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SCR-86 Heavy school backpacks.(2013-2014)

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SCR86:v95#DOCUMENT

Senate Concurrent Resolution No. 86
CHAPTER 100

Relative to heavy school backpacks.

[ Filed with Secretary of State  August 07, 2014. ]

LEGISLATIVE COUNSEL'S DIGEST


SCR 86, Hueso. Heavy school backpacks.
This measure would acknowledge the health risks that heavy backpacks pose to schoolchildren and recommend certain measures to be taken in that regard to avoid injury.
Fiscal Committee: NO  

WHEREAS, Overloaded school backpacks are causing an increasing problem of back pain and spinal strain in pupils in elementary and secondary schools across the nation; and
WHEREAS, Because spinal ligaments and muscles are not fully developed until after 16 years of age, overweight backpacks are a source of repeated low-level stress that may result in chronic neck, shoulder, or back pain in children; and
WHEREAS, Reviews of data have revealed over 7,000 emergency room visits, and over 28,000 doctor’s office visits, per year by children for backpack-related injuries; and
WHEREAS, Studies of the effects on children of carrying heavy backpacks have shown that heavy loads carried on the back have the potential to compress intervertebral disc height and damage the soft tissues of the shoulder causing microstructural damage to the nerves; and
WHEREAS, Pupils’ textbooks are much heavier now than many years ago and, in addition to textbooks, pupils often carry computers, cell phones, water bottles, running shoes, band instruments, and other equipment considered essential to have readily available; and
WHEREAS, The State Board of Education, pursuant to Assembly Bill 2532 (Chapter 1096 of the Statutes of 2002), adopted maximum weight standards for textbooks, and required textbook publishers to submit lightweight alternatives to print materials; and
WHEREAS, More than 90 percent of children carry a school backpack, which studies have found to weigh as much as 25 percent of the child’s body weight; and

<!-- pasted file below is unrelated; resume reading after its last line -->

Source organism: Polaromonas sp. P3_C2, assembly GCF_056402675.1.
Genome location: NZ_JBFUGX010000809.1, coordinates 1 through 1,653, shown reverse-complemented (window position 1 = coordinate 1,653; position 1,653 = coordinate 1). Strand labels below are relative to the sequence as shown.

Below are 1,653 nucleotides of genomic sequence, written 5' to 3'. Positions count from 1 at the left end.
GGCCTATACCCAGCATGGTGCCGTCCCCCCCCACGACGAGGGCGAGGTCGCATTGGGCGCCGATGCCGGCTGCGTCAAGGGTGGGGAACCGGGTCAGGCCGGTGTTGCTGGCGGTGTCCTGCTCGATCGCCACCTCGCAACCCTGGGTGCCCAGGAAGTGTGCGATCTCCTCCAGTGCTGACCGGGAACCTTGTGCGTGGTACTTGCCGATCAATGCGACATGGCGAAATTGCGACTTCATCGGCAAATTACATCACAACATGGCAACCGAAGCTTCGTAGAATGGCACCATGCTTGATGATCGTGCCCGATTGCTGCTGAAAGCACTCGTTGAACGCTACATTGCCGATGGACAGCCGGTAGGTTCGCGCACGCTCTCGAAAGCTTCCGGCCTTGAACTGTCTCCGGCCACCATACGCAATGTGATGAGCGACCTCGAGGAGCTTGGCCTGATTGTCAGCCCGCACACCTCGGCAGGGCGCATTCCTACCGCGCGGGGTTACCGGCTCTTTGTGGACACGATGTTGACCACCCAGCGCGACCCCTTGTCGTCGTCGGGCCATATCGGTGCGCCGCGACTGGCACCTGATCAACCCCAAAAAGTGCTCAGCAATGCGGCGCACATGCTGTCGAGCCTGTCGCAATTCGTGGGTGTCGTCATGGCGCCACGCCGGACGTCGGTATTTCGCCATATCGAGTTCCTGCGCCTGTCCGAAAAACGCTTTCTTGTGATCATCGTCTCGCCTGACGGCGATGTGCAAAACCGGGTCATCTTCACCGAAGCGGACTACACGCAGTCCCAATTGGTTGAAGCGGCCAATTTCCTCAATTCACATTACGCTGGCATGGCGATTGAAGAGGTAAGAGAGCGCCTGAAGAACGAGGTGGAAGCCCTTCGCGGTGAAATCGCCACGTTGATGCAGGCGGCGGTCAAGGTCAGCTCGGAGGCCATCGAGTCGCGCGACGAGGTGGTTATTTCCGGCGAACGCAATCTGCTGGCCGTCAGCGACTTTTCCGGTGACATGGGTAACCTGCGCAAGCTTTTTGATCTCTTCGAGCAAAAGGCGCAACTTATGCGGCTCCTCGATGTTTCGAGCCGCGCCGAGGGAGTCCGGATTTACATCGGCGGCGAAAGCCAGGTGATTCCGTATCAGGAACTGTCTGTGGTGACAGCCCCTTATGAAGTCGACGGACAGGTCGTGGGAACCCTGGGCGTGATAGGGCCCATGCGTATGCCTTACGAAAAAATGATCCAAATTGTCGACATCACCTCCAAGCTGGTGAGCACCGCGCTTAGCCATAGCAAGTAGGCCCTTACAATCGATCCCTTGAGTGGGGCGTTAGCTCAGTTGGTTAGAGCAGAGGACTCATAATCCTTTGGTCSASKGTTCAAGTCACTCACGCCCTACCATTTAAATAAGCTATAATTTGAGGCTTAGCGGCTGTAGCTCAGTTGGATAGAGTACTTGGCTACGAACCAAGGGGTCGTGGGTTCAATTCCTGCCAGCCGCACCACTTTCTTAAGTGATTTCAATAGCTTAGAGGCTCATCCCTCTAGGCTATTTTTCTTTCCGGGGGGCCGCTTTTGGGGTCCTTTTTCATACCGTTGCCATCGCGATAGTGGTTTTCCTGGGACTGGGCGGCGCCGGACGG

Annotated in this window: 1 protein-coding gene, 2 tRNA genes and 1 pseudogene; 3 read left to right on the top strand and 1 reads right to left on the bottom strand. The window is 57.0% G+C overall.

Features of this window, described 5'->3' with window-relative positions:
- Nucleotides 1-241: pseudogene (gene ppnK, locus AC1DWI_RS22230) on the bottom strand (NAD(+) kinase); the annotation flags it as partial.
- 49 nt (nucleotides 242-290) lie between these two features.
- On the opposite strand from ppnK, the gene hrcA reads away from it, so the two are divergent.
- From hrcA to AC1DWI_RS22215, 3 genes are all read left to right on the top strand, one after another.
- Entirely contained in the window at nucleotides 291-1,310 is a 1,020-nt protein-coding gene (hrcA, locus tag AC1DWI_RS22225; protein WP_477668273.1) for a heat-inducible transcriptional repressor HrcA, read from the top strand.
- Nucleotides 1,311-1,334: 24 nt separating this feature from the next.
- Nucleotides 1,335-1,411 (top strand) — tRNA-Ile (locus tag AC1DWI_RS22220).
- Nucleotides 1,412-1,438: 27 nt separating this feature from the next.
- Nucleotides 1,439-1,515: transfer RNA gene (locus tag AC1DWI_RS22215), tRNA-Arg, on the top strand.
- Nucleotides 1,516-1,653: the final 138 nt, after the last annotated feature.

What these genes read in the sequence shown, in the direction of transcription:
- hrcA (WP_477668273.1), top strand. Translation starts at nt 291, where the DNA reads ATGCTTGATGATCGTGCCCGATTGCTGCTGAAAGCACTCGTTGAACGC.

WHEREAS, Backpacks are often not worn correctly and are frequently slung over one shoulder or allowed to hang significantly below the waistline, increasing the weight on the shoulders and causing the child to lean forward when walking or standing to compensate for the weight; and
WHEREAS, Rolling backpacks remove the weight from a child’s back, but are sometimes not allowed in schools due to a concern over being a trip hazard in the hallways or because of the difficulty of carrying them up and down stairways; now, therefore, be it
Resolved by the Senate of the State of California, the Assembly thereof concurring, That the Legislature strongly recommends that all school administrators, teachers, parents, and school children be educated about the potential health impacts of heavy backpacks and take proactive measures to avoid injury; and be it further
Resolved, That schools should work with parent-teacher organizations to assess the extent to which their pupils use overweight backpacks and to promote innovative homework strategies that lessen the need for pupils to take school materials and books from school to home each day; and be it further
Resolved, That the Legislature urges schools to do the following when developing their guidelines for pupils’ use of backpacks:
(a) Discourage pupils from carrying a backpack that weighs more than 10 percent of a pupil’s body weight.
(b) Encourage the use of ergonomic backpacks with individualized compartments to efficiently hold books and equipment.
(c) Encourage pupils to wear both shoulder straps and not sling a backpack over one shoulder.
(d) Encourage the use of wide, padded, adjustable backpack straps that fit the pupil’s body.
(e) Encourage pupils to leave the heaviest books at school, and urge teachers to give handouts or workbooks that can be used for homework assignments.
(f) Encourage schools to make electronic versions of textbooks available, as federal and state funding for that purpose becomes available.
(g) Offer pupils integrated education about backpacks by using a hanging scale in the classroom to allow pupils to weigh their backpacks and enter the weight into a graph that would track the weights and use the data to determine whether a pupil’s backpack is too heavy, and provide information about ways to lighten the weight of a backpack; and be it further
Resolved, That the Secretary of the Senate transmit copies of this resolution to the author for appropriate distribution.